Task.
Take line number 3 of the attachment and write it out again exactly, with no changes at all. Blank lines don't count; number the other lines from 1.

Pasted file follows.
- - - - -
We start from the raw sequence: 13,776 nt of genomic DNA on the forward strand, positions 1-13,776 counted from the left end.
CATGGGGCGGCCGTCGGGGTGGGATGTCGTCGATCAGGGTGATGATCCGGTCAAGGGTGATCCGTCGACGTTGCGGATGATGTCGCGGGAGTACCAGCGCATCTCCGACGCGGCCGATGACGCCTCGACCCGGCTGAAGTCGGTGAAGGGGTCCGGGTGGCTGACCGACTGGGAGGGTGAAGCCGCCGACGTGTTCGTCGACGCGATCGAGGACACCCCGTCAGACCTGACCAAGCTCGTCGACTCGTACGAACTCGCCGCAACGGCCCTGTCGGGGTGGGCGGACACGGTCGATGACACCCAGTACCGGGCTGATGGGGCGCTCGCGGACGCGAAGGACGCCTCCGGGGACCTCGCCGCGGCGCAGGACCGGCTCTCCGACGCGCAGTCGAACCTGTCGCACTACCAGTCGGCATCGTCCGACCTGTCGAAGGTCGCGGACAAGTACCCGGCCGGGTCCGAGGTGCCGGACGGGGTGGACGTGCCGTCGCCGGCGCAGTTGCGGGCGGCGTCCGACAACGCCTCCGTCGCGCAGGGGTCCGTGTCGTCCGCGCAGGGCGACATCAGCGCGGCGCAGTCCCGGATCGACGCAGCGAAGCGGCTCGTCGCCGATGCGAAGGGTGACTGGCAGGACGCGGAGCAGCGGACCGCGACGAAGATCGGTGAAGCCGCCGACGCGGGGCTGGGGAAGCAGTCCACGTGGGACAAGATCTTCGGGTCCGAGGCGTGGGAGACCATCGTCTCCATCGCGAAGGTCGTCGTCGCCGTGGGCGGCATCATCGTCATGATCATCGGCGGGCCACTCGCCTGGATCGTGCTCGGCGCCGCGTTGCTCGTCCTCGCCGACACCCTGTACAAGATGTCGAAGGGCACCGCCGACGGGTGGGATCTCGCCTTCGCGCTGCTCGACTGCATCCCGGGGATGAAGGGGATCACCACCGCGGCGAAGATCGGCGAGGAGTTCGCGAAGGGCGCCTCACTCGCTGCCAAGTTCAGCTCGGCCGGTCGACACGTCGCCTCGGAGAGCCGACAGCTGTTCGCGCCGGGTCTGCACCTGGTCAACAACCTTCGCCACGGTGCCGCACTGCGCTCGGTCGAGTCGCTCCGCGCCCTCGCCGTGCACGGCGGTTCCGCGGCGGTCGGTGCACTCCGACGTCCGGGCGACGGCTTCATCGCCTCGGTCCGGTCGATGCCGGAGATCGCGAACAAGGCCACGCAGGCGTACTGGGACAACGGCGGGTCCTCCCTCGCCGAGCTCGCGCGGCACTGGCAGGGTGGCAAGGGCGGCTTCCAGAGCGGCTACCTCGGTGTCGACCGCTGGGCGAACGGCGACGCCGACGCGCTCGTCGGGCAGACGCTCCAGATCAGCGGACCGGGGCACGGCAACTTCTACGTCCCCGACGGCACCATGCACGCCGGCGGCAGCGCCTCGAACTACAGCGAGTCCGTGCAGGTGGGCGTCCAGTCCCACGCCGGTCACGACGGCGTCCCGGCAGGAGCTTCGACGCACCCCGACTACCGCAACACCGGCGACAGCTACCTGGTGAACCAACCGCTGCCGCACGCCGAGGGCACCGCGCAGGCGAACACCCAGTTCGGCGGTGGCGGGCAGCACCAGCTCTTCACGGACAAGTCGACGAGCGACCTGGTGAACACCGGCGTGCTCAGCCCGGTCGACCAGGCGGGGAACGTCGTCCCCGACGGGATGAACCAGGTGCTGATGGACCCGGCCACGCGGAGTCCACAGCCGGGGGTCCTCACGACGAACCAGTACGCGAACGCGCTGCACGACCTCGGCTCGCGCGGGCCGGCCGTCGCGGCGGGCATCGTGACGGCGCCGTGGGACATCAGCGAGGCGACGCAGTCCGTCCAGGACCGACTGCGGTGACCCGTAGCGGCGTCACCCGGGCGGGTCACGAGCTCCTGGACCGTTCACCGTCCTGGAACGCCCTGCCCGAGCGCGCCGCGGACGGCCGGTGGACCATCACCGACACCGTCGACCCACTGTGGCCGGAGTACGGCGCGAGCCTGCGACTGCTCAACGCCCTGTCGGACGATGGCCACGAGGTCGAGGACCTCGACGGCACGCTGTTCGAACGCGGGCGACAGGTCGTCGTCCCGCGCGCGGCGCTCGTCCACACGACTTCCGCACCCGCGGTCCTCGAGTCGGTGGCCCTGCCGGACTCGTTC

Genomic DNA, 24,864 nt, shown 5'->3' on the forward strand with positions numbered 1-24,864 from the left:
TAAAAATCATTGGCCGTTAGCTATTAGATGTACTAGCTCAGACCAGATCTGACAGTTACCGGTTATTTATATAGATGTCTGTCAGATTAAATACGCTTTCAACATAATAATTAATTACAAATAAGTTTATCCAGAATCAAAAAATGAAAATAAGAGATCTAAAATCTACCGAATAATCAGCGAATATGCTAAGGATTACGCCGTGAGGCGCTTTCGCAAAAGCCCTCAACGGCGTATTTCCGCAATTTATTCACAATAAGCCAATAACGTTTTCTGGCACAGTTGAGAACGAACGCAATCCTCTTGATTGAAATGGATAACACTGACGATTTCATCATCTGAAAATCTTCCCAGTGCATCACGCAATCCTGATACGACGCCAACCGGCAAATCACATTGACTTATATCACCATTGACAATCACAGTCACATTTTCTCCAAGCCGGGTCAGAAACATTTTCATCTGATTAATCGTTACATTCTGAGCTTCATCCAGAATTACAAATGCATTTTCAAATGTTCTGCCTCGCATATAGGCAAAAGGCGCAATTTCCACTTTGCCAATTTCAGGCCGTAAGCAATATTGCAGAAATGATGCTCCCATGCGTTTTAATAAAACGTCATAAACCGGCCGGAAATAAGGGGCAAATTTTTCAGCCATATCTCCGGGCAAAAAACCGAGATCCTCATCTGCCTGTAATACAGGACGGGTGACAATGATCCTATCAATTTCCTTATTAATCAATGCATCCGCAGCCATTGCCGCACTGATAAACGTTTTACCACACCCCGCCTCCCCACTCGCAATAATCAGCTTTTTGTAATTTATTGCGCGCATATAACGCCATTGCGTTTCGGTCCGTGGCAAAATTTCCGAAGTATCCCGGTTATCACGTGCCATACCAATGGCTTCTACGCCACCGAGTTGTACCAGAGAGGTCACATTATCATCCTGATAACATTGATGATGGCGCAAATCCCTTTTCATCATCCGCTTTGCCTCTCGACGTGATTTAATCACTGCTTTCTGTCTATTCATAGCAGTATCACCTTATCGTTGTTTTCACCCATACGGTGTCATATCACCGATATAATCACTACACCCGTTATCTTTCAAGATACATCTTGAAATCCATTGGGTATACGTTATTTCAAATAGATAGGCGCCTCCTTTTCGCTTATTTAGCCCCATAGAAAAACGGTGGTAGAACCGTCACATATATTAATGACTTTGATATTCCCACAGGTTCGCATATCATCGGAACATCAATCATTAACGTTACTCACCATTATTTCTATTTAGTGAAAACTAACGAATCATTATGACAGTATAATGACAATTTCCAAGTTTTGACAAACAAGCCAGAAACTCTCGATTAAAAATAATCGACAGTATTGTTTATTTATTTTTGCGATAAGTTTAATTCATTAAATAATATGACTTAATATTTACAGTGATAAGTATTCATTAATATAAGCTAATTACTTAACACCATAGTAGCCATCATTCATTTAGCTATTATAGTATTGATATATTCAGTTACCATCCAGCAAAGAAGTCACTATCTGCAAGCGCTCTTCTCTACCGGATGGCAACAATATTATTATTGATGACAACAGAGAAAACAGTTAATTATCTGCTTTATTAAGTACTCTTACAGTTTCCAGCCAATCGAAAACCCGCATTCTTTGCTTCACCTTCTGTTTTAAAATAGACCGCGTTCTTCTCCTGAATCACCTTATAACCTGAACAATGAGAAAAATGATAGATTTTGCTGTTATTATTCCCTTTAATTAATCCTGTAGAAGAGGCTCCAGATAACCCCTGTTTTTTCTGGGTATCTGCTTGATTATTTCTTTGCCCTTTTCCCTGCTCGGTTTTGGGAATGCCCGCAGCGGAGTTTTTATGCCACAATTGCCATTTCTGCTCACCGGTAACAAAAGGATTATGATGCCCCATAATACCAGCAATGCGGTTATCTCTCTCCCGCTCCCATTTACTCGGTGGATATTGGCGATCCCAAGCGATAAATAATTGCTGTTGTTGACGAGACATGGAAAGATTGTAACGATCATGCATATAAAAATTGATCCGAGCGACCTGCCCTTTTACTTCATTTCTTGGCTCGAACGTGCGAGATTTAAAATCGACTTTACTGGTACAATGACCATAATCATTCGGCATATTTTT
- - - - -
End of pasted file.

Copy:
Genomic DNA, 24,864 nt, shown 5'->3' on the forward strand with positions numbered 1-24,864 from the left: